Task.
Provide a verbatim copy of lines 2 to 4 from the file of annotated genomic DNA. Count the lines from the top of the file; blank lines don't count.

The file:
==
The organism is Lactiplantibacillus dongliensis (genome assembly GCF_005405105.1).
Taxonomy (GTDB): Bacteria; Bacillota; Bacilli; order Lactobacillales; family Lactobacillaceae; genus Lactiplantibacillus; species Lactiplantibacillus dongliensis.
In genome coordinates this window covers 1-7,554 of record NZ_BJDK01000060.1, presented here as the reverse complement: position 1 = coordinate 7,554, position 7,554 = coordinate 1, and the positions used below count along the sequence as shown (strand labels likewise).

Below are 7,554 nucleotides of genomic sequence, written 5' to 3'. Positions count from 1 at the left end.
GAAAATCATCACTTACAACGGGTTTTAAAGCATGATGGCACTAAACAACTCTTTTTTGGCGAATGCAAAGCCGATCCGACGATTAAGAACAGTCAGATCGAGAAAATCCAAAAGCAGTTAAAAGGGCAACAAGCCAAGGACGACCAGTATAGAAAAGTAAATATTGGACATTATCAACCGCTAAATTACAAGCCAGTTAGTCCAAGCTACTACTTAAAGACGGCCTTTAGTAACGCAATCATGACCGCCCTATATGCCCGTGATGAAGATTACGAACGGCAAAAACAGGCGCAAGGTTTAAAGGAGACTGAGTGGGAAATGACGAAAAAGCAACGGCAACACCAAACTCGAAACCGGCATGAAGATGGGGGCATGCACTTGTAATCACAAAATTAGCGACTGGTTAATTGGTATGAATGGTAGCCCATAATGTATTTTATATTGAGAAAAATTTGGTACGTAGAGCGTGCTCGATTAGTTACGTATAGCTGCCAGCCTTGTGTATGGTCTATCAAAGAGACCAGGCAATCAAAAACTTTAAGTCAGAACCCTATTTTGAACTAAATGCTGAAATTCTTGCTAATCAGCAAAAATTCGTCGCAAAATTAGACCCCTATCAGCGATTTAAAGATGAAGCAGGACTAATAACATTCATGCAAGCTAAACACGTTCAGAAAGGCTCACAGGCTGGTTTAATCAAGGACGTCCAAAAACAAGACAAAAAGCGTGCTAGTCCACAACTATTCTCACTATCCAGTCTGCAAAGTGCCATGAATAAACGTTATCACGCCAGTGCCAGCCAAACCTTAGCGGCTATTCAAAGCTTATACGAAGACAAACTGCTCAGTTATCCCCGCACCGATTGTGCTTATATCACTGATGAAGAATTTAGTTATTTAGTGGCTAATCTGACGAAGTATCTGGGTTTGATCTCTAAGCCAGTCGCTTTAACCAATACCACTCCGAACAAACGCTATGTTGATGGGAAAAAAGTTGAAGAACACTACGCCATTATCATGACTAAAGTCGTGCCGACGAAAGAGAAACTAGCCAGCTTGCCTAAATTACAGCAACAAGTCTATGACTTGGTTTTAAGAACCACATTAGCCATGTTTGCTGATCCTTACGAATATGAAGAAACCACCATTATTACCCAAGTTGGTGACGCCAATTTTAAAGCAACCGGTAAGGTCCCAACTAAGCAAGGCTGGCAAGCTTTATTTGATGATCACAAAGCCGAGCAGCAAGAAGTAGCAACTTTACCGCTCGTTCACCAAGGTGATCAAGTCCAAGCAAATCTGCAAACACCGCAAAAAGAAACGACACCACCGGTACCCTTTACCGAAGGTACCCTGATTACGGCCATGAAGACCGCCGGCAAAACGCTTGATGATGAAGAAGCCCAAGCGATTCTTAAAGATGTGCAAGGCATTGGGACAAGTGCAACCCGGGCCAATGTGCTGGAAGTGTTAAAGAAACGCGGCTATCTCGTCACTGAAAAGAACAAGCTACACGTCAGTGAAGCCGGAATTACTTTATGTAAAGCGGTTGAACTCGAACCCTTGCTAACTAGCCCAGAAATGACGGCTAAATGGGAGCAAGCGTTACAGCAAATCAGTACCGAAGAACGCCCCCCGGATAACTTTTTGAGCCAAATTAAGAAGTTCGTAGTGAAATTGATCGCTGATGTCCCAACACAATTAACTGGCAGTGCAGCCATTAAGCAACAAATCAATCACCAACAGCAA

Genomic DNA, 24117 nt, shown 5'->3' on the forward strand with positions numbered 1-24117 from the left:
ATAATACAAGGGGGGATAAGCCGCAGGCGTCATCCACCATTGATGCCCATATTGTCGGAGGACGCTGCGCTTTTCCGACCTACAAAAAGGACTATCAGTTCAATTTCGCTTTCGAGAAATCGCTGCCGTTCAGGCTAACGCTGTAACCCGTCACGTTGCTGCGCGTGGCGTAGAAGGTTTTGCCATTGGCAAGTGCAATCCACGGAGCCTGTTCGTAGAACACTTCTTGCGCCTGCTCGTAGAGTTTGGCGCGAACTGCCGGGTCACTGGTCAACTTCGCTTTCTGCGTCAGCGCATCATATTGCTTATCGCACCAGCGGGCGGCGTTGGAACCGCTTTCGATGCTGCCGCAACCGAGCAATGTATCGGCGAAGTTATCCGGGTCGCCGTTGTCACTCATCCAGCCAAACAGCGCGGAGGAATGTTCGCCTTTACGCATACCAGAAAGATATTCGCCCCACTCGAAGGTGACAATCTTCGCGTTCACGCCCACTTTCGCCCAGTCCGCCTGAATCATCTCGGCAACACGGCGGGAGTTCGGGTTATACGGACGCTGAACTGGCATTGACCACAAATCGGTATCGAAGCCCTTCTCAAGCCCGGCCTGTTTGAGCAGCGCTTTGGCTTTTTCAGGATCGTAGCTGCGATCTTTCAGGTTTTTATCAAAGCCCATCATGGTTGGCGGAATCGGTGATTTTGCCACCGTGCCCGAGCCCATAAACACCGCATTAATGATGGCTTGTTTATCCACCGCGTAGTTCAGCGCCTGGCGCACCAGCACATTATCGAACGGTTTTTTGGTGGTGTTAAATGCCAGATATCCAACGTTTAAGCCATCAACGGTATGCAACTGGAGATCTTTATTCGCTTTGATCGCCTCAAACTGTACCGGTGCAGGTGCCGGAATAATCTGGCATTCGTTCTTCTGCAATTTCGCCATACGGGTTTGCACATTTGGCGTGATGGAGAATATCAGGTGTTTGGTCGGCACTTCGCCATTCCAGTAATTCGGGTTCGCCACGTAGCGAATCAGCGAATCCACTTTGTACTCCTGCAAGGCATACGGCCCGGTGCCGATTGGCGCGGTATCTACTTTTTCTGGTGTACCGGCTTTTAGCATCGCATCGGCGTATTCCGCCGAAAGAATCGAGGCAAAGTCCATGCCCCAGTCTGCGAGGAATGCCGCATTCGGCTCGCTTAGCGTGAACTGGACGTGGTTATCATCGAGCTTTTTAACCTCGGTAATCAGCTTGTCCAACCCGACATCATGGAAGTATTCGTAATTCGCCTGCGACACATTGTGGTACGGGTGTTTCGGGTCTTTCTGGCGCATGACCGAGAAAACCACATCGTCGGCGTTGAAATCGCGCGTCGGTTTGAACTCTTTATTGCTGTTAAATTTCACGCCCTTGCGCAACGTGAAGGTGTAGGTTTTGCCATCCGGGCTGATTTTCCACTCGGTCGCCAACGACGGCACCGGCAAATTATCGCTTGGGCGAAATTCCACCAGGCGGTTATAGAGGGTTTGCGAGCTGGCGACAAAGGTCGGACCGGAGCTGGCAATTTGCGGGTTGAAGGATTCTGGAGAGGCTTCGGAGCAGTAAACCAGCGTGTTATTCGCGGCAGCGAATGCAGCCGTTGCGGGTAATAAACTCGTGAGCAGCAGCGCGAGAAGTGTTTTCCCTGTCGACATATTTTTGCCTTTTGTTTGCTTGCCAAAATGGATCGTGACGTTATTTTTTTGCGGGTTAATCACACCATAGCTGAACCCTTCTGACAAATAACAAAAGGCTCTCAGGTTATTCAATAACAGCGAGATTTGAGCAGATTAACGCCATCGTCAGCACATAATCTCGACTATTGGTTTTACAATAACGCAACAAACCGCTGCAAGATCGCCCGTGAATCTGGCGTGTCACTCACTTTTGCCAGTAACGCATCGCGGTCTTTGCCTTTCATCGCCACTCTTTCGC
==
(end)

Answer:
Taxonomy (GTDB): Bacteria; Bacillota; Bacilli; order Lactobacillales; family Lactobacillaceae; genus Lactiplantibacillus; species Lactiplantibacillus dongliensis.
In genome coordinates this window covers 1-7,554 of record NZ_BJDK01000060.1, presented here as the reverse complement: position 1 = coordinate 7,554, position 7,554 = coordinate 1, and the positions used below count along the sequence as shown (strand labels likewise).

Below are 7,554 nucleotides of genomic sequence, written 5' to 3'. Positions count from 1 at the left end.